Ciarán Dowd @ Pleasance Courtyard
An uneven religious romp from 2018 Best Newcomer Ciarán Dowd
What is it about sexy priests in 2019? Hot on the cassock tails of Andrew Scott’s conversion-causing turn in Fleabag comes Ciarán Dowd’s master of nuns, Padre Rodolfo. There is no slicker vicar, no more irreverent reverend, and no show on the Fringe featuring such a breakout performance from a plastic owl.
Padre Rodolfo is a direct sequel to Dowd’s award-winning 2018 show about widow-maker and window-licker Don Rodolfo, a Byronian swashbuckler who leaves dead enemies and bedded senoritas in his wake. But Rodolfo has had a change of heart, swapping his codpiece for a dog collar. When Beelzebub himself rears his horned head, Padre Rodolfo – sometimes father, often Daddy – must summon his faith to cast the dark lord into the shadow realm.
It’s an admirably ridiculous narrative, played with staggering swagger by Dowd, who is so laid-back that he forgets his lines throughout the first half and largely abandons his early attempts at a Spanish accent. The parodies of religion in the first section work well, for example in an introduction where Communion wafers are used to make it rain, or in Rodolfo’s manipulative opening sermon.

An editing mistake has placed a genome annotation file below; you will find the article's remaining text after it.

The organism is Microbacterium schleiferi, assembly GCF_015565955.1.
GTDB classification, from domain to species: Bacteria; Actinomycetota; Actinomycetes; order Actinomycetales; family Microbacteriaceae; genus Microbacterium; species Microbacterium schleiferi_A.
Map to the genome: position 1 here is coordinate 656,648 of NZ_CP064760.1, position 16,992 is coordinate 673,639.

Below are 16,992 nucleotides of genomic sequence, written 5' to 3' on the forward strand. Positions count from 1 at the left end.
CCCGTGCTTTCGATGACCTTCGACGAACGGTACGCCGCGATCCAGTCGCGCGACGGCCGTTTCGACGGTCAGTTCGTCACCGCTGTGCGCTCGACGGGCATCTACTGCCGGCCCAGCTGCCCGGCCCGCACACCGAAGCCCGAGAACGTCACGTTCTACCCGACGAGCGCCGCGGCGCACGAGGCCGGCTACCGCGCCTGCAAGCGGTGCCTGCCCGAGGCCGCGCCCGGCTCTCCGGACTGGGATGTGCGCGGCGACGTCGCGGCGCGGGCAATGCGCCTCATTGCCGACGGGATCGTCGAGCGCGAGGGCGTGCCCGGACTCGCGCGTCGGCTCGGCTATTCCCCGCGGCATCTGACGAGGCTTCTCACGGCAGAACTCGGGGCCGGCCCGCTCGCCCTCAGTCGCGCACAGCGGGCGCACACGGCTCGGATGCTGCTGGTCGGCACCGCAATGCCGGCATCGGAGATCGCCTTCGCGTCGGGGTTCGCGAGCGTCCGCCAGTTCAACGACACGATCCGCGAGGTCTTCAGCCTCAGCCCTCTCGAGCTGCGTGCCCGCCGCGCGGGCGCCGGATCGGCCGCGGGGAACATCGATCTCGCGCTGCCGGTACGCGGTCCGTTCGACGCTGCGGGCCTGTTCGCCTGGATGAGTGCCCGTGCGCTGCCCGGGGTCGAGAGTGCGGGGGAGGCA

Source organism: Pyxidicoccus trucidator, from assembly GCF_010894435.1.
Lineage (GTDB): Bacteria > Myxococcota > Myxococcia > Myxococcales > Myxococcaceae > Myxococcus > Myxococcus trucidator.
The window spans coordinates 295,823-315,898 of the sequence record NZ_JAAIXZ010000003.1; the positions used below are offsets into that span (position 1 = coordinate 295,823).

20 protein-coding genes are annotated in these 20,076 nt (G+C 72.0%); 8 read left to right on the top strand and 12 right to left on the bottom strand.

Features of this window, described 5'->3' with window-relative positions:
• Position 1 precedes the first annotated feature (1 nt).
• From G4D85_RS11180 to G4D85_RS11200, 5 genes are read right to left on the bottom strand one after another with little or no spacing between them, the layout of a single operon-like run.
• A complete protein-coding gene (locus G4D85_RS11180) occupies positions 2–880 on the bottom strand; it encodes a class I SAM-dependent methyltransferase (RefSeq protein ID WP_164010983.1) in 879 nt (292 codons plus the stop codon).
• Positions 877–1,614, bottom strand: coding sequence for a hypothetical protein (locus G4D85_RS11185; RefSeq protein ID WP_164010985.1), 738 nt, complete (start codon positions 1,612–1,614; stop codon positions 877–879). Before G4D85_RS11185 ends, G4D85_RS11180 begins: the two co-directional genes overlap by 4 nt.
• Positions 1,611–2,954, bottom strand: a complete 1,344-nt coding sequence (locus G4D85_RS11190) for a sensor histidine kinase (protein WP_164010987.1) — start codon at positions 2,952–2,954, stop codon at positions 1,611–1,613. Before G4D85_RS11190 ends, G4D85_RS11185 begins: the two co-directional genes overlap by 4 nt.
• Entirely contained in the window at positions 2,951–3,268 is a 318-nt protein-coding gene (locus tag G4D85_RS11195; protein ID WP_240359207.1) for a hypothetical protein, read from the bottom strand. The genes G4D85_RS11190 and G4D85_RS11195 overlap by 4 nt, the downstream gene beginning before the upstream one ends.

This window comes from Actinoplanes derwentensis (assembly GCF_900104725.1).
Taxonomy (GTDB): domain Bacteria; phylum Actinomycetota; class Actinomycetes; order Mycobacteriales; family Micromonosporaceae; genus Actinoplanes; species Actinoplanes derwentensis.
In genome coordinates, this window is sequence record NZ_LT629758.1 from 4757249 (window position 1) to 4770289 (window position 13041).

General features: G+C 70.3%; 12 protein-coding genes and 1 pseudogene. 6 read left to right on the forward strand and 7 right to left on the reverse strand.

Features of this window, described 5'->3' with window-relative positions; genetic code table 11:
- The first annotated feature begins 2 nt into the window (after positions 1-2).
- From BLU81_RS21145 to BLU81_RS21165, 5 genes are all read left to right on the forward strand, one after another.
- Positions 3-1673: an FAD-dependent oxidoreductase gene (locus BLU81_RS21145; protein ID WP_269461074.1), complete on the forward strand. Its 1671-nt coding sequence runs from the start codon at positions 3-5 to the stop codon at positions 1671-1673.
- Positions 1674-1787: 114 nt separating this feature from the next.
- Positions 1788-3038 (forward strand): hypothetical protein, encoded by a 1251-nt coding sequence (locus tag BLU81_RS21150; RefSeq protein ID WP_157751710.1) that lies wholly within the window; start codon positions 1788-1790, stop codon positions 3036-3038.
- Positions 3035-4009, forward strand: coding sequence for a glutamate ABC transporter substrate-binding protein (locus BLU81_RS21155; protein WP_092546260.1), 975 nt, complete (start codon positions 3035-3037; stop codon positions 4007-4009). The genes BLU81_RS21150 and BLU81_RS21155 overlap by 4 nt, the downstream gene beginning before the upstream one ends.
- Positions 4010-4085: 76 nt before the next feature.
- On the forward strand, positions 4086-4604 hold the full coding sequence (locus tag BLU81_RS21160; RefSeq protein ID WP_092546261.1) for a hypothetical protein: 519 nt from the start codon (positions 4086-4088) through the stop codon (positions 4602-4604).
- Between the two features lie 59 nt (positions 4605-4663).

Alas, soon the structure of the show becomes too repetitive and static. The middle section is remarkably baggy for something so light-hearted, as Dowd does not have the acting gravitas – or diction – to make lengthy monologues engaging. Silly stunts and audience participation are soon ditched for lots of heavy narrative description, with every gag about fisting, bumming and cheese getting increasingly tiresome.
Thank Deus, then, for Roldolfo’s owl sidekick, a sympathetic hoot who echoes Manuel in Fawlty Towers and gives much-needed variety to the hour, not least in a dramatic demon-busting climax. If only Dowd could exorcise the busy narrative and saggy script; for as it is, Padre Rodolfo is stuck in entertainment limbo.
Ciarán Dowd: Padre Rodolfo, Pleasance Courtyard (Upstairs), until 25 Aug (not 14), 9.45pm, £8-12